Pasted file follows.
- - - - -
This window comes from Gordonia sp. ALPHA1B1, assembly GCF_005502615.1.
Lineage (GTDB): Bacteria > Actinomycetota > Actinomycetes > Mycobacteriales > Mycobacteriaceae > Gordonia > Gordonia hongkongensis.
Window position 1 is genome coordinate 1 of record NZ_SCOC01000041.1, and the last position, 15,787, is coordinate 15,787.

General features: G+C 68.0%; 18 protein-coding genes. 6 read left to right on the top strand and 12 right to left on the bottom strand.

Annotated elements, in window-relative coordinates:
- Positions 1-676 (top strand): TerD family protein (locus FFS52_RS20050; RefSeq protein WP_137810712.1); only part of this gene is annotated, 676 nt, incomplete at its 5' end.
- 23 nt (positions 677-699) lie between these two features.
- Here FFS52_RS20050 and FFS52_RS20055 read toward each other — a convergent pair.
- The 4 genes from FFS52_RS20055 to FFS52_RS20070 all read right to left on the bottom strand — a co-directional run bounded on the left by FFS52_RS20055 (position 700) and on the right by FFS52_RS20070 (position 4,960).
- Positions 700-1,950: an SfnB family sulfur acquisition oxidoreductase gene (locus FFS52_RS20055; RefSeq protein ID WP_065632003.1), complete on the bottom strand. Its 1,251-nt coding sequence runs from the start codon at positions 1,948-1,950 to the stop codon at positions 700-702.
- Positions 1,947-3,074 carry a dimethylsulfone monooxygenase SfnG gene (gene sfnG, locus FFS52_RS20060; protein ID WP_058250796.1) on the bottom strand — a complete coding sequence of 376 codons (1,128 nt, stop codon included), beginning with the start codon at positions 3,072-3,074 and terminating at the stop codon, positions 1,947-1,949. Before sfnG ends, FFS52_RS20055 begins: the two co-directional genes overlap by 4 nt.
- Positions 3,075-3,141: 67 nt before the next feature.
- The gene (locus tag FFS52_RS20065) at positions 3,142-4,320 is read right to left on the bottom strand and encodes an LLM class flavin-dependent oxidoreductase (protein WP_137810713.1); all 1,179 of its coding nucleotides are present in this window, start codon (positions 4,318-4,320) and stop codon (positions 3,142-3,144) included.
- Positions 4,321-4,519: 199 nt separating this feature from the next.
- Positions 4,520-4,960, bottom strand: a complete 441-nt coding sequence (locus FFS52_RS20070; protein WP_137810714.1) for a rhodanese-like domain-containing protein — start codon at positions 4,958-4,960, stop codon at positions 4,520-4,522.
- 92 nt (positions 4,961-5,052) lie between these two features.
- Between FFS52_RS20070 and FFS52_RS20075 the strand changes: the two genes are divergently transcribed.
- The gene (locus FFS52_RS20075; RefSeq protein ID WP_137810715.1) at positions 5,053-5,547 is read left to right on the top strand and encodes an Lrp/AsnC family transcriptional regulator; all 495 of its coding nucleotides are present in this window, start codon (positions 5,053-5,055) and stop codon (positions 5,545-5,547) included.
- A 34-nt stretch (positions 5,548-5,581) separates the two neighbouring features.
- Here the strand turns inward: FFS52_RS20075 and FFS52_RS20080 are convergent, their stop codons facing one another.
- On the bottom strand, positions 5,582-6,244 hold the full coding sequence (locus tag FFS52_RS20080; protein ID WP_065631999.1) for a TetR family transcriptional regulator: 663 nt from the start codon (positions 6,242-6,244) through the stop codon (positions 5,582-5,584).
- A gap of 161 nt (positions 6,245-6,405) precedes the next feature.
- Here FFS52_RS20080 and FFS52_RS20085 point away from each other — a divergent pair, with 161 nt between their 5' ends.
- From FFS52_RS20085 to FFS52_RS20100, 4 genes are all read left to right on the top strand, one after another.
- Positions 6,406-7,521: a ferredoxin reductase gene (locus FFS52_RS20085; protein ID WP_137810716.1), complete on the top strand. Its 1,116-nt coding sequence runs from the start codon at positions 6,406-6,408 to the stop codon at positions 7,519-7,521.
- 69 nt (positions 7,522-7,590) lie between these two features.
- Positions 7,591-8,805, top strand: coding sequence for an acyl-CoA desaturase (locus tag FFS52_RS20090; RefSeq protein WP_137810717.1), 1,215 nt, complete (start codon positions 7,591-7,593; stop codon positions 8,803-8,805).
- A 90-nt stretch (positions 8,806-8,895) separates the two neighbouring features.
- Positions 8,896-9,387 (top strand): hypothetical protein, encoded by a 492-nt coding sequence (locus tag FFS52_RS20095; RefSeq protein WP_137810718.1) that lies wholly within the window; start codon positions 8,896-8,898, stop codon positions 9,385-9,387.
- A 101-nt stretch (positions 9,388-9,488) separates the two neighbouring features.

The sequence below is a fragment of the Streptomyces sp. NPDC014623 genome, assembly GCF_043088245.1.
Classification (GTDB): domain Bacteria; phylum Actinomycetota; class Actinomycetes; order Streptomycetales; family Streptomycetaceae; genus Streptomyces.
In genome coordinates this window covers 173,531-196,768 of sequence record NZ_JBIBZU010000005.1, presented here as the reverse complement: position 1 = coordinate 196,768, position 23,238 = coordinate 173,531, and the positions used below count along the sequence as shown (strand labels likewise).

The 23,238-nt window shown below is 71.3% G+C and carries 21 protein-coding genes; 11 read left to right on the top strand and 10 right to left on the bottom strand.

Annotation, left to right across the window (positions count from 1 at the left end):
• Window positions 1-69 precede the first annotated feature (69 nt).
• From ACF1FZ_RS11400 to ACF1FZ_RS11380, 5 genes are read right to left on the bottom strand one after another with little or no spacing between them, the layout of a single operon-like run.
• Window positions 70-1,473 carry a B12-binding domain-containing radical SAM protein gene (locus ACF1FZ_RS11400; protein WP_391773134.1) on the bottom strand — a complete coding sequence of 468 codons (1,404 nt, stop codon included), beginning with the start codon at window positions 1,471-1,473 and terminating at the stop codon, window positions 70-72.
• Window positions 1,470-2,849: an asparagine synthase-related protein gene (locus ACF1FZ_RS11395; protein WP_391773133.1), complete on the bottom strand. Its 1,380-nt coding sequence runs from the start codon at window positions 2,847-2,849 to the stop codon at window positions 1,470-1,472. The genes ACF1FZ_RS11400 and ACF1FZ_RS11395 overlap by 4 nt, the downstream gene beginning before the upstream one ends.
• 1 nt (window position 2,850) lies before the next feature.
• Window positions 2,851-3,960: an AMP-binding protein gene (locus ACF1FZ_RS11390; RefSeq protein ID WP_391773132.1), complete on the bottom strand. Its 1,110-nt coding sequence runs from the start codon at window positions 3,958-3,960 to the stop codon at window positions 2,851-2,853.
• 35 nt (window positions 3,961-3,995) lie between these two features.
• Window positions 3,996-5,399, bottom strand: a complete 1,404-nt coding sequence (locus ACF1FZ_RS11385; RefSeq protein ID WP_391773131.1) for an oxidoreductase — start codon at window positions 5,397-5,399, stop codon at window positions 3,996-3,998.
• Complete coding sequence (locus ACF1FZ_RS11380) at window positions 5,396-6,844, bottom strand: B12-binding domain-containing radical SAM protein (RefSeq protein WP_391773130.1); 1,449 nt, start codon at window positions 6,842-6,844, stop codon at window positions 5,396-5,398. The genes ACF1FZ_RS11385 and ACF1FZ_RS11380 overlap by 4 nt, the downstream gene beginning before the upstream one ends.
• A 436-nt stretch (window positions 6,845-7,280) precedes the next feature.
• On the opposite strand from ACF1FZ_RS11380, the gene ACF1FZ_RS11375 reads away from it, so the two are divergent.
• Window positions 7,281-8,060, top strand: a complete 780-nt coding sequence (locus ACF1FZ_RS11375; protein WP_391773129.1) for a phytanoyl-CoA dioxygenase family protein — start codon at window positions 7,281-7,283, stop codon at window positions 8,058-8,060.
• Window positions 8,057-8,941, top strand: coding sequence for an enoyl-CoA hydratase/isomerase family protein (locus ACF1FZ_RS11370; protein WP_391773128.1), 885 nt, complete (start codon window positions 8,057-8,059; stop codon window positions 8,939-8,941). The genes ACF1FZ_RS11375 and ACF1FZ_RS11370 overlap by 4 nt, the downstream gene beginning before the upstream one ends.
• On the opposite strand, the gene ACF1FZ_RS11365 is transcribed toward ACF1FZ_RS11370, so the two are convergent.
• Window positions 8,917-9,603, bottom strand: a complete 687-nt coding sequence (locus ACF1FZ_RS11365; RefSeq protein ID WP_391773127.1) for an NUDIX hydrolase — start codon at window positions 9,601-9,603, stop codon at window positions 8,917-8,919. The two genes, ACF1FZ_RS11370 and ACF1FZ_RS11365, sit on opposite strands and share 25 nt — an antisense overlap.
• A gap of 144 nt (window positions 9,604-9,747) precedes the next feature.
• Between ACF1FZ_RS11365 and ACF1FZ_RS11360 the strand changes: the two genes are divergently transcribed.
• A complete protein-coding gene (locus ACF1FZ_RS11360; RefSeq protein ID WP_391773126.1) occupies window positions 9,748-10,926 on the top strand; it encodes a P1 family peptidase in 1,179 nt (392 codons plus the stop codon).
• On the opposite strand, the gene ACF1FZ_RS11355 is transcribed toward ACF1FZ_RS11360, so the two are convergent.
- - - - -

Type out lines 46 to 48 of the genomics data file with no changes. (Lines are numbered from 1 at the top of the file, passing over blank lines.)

• On the opposite strand from ACF1FZ_RS11380, the gene ACF1FZ_RS11375 reads away from it, so the two are divergent.
• Window positions 7,281-8,060, top strand: a complete 780-nt coding sequence (locus ACF1FZ_RS11375; protein WP_391773129.1) for a phytanoyl-CoA dioxygenase family protein — start codon at window positions 7,281-7,283, stop codon at window positions 8,058-8,060.
• Window positions 8,057-8,941, top strand: coding sequence for an enoyl-CoA hydratase/isomerase family protein (locus ACF1FZ_RS11370; protein WP_391773128.1), 885 nt, complete (start codon window positions 8,057-8,059; stop codon window positions 8,939-8,941). The genes ACF1FZ_RS11375 and ACF1FZ_RS11370 overlap by 4 nt, the downstream gene beginning before the upstream one ends.